Monday, April 23, 2007
A few years ago, watching TV with my teenage son, I was struck by a point that financial-advice guru Suze Orman made to an audience of college students. What assets in America, she asked, are undervalued? Certainly not stocks, nor residential housing. The prices for both of those had skyrocketed. No, she said, pointing to the audience: You’re the asset that America is still undervaluing. And she was right.
Orman’s point was that in order to get ahead, young people have to invest in themselves, which is certainly true. But that kind of investment isn’t only an individual or family responsibility. America benefits when it invests in its young. After World War II, the GI Bill enabled young veterans and their families to obtain higher education, job training, health care, and home mortgages. The Greatest Generation got a great boost, and the investment paid off not just for the members of that generation, but for the country as a whole.
The GI Bill was in keeping with a long-established pattern of war and social policy. When the nation asks much of its youth in wartime, it does more for them in return afterward. But America today asks little of its youth and does less for them, when it ought to be both asking and doing more.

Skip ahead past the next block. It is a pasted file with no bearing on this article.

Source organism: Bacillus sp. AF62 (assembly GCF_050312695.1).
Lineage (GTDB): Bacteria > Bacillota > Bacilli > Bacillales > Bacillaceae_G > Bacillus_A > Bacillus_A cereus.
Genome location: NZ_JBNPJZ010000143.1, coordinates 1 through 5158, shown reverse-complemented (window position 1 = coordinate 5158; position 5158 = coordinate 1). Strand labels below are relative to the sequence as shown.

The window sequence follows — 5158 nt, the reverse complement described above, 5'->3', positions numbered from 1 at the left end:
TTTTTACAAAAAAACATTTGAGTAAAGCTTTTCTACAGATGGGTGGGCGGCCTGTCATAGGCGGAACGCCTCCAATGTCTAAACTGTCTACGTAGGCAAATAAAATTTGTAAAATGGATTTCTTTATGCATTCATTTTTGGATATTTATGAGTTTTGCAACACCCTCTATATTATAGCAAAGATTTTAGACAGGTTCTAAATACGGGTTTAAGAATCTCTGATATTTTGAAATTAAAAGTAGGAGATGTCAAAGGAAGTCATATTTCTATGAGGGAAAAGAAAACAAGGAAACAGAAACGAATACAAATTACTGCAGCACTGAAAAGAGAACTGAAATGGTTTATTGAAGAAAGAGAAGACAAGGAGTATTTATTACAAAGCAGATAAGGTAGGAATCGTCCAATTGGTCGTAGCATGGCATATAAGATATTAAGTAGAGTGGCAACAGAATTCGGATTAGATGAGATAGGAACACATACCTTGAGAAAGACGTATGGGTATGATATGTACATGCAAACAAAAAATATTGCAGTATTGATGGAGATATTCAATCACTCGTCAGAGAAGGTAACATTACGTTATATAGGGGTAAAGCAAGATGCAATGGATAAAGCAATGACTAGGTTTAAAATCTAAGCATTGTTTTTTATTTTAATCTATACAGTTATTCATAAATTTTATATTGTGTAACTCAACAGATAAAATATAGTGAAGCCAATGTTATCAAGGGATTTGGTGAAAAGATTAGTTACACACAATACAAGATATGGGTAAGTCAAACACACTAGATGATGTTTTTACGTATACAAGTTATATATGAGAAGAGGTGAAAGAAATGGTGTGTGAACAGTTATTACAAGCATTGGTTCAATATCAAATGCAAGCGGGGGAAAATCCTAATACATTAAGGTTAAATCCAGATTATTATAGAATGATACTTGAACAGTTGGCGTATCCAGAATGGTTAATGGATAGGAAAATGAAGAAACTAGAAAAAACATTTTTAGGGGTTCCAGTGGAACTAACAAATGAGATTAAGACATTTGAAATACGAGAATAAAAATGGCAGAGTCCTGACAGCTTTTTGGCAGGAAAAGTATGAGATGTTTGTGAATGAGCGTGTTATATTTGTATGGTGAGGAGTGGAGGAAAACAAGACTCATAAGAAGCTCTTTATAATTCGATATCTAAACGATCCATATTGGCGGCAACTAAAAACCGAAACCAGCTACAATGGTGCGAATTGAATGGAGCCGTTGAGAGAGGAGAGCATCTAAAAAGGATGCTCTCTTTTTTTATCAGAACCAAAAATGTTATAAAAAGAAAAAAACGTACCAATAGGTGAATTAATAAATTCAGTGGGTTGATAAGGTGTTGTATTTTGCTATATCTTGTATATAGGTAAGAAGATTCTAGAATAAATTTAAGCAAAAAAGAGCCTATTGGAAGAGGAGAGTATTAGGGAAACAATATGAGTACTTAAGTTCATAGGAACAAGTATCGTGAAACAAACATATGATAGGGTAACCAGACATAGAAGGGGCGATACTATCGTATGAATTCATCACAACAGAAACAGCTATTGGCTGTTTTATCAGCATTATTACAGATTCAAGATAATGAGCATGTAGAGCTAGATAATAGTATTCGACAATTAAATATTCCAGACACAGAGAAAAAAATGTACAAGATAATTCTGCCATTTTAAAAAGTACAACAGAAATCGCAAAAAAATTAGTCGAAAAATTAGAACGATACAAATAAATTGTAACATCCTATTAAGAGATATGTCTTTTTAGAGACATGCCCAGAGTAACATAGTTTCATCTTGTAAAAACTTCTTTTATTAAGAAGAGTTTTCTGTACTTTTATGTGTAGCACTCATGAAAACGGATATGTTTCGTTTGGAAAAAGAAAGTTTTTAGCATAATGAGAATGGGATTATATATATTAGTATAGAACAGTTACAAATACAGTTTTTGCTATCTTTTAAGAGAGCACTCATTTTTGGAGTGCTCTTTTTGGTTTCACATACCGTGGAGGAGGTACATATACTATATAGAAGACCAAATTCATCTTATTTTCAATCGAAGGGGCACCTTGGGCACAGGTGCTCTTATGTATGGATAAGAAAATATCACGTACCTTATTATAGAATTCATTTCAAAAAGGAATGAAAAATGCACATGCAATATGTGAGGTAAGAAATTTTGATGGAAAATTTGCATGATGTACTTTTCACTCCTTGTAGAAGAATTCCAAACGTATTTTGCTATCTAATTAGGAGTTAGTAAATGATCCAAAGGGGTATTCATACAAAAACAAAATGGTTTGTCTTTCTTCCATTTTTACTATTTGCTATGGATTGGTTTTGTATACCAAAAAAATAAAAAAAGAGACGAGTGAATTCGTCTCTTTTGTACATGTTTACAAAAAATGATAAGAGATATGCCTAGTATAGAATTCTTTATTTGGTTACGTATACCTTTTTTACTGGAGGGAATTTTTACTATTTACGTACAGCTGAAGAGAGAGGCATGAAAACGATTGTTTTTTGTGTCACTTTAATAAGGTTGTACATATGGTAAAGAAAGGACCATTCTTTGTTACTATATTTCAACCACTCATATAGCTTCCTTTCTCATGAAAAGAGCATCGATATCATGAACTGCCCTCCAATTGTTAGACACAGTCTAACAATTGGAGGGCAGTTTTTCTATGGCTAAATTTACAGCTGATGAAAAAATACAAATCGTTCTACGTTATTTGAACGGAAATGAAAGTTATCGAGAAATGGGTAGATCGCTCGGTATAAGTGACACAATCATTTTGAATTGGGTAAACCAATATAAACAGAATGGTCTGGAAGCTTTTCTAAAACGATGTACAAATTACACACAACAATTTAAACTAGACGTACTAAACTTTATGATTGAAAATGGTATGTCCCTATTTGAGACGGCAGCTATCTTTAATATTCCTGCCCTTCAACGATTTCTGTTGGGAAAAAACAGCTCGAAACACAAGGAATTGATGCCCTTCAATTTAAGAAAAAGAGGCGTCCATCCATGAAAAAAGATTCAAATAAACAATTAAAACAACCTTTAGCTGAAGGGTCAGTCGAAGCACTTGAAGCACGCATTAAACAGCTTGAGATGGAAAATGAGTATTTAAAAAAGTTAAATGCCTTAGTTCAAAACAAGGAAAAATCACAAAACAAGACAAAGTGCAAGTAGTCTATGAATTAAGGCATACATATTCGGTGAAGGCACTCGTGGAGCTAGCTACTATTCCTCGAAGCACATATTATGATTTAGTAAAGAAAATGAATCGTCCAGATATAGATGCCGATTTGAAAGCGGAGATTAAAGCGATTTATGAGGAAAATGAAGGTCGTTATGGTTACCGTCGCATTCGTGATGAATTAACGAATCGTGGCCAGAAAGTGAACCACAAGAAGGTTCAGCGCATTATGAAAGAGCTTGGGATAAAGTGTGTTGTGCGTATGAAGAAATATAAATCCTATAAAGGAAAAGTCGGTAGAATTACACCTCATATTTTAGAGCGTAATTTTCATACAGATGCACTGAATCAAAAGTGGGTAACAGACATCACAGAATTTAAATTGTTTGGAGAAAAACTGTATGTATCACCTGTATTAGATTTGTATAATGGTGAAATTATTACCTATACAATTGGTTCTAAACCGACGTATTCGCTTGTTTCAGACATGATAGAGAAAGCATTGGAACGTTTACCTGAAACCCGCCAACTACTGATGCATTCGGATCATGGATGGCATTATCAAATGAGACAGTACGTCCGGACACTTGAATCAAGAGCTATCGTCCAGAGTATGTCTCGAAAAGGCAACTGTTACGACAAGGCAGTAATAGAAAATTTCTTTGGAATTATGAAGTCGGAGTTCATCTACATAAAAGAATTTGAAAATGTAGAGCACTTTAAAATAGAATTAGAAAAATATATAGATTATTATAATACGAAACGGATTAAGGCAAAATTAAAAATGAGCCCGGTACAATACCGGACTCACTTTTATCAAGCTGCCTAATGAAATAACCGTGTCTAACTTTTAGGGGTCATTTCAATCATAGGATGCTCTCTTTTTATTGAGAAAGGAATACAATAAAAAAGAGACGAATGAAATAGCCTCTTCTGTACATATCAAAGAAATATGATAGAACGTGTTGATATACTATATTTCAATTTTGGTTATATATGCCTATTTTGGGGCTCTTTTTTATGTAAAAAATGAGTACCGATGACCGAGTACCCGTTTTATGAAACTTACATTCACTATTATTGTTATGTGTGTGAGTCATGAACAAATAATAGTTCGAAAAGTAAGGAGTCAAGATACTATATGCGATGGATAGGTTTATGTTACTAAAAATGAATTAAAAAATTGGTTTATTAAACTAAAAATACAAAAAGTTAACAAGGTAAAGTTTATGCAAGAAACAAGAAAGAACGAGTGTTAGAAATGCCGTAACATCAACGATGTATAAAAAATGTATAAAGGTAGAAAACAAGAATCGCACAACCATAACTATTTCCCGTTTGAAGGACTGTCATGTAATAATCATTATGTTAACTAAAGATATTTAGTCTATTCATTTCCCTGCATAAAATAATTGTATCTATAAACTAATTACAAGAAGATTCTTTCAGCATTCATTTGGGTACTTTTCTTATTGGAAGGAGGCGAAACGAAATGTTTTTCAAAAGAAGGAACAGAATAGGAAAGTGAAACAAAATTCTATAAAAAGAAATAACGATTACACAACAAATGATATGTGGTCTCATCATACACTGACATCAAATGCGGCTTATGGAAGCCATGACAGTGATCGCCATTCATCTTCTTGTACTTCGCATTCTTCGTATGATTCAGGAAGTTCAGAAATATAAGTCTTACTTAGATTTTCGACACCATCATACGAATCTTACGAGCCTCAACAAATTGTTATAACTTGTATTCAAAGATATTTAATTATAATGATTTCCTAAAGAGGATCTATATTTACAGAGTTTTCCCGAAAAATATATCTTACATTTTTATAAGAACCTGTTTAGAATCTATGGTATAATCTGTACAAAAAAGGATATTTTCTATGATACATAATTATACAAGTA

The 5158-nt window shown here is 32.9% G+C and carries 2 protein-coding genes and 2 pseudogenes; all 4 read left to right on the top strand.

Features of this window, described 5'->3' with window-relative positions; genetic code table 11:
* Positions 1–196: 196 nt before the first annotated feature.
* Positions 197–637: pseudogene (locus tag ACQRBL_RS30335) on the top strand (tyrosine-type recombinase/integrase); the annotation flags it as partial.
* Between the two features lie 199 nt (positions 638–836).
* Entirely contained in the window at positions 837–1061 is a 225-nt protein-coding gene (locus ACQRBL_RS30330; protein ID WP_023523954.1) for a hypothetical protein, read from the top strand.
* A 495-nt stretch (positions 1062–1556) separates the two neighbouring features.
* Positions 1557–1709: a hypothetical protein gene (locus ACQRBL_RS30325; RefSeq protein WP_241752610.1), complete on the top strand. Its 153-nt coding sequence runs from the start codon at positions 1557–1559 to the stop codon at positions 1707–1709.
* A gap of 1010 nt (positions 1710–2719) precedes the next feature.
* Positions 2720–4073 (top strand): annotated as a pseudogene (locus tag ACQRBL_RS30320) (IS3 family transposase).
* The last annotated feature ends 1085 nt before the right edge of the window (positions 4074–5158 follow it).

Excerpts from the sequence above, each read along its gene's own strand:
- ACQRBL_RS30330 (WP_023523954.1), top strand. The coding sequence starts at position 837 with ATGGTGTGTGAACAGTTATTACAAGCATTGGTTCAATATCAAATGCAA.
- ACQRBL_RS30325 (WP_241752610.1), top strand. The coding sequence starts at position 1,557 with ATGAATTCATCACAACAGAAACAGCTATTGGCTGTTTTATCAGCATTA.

Since the early years after World War II, when American society devoted so much of its resources to the young, particularly to education, there has been an unmistakable shift in social spending. Benefits have gone increasingly to the aged as Social Security and Medicare have grown. I am not bemoaning either of those programs: together, they have dramatically reduced poverty and improved the health and well-being of the elderly, who earn those benefits through a lifetime of work. But America has in the meantime lost sight of its rational interest in investing in young families.
A variety of social indicators show the results. Just this past month, UNICEF brought together data on poverty rates, health, social behavior, families, and peer relationships in a study of the well-being of children and adolescents in 21 rich countries. In the overall ranking, the United States came in next to last.
To remedy these failings, we should be doing more to improve early childhood education and other policies affecting young children. But we should also be thinking about their parents–and the young people who will be parents not long from now.